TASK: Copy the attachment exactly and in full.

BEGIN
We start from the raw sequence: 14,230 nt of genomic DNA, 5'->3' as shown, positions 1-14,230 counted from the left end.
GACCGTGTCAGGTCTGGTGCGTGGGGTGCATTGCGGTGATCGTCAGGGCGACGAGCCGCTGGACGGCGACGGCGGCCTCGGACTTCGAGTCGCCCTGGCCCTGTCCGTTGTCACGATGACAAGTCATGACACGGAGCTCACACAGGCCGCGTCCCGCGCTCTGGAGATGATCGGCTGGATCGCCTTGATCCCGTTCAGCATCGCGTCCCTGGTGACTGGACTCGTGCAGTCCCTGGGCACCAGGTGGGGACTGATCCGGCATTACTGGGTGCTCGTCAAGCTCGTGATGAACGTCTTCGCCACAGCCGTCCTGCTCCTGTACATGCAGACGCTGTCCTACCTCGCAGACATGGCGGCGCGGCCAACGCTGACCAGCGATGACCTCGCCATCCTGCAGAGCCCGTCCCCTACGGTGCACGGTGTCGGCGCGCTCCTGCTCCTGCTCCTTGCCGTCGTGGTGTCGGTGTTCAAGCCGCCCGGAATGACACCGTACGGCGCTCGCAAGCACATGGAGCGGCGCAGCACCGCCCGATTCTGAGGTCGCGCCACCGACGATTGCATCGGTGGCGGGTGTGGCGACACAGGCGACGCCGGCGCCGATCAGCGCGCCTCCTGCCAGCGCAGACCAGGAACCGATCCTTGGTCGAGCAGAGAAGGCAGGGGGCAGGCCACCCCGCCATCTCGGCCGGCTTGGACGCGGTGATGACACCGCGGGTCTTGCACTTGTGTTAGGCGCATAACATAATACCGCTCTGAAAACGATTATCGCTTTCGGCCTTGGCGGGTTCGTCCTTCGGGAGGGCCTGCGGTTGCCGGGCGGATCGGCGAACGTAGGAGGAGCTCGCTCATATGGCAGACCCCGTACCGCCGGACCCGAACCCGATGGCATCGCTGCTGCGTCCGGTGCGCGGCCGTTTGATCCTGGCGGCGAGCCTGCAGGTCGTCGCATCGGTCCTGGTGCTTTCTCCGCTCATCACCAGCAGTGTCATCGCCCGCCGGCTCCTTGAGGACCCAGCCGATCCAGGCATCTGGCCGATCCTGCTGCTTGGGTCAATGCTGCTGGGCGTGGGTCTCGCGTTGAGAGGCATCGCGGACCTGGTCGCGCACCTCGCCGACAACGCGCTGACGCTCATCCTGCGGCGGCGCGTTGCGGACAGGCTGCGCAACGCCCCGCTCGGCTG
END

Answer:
We start from the raw sequence: 14,230 nt of genomic DNA, 5'->3' as shown, positions 1-14,230 counted from the left end.
GACCGTGTCAGGTCTGGTGCGTGGGGTGCATTGCGGTGATCGTCAGGGCGACGAGCCGCTGGACGGCGACGGCGGCCTCGGACTTCGAGTCGCCCTGGCCCTGTCCGTTGTCACGATGACAAGTCATGACACGGAGCTCACACAGGCCGCGTCCCGCGCTCTGGAGATGATCGGCTGGATCGCCTTGATCCCGTTCAGCATCGCGTCCCTGGTGACTGGACTCGTGCAGTCCCTGGGCACCAGGTGGGGACTGATCCGGCATTACTGGGTGCTCGTCAAGCTCGTGATGAACGTCTTCGCCACAGCCGTCCTGCTCCTGTACATGCAGACGCTGTCCTACCTCGCAGACATGGCGGCGCGGCCAACGCTGACCAGCGATGACCTCGCCATCCTGCAGAGCCCGTCCCCTACGGTGCACGGTGTCGGCGCGCTCCTGCTCCTGCTCCTTGCCGTCGTGGTGTCGGTGTTCAAGCCGCCCGGAATGACACCGTACGGCGCTCGCAAGCACATGGAGCGGCGCAGCACCGCCCGATTCTGAGGTCGCGCCACCGACGATTGCATCGGTGGCGGGTGTGGCGACACAGGCGACGCCGGCGCCGATCAGCGCGCCTCCTGCCAGCGCAGACCAGGAACCGATCCTTGGTCGAGCAGAGAAGGCAGGGGGCAGGCCACCCCGCCATCTCGGCCGGCTTGGACGCGGTGATGACACCGCGGGTCTTGCACTTGTGTTAGGCGCATAACATAATACCGCTCTGAAAACGATTATCGCTTTCGGCCTTGGCGGGTTCGTCCTTCGGGAGGGCCTGCGGTTGCCGGGCGGATCGGCGAACGTAGGAGGAGCTCGCTCATATGGCAGACCCCGTACCGCCGGACCCGAACCCGATGGCATCGCTGCTGCGTCCGGTGCGCGGCCGTTTGATCCTGGCGGCGAGCCTGCAGGTCGTCGCATCGGTCCTGGTGCTTTCTCCGCTCATCACCAGCAGTGTCATCGCCCGCCGGCTCCTTGAGGACCCAGCCGATCCAGGCATCTGGCCGATCCTGCTGCTTGGGTCAATGCTGCTGGGCGTGGGTCTCGCGTTGAGAGGCATCGCGGACCTGGTCGCGCACCTCGCCGACAACGCGCTGACGCTCATCCTGCGGCGGCGCGTTGCGGACAGGCTGCGCAACGCCCCGCTCGGCTG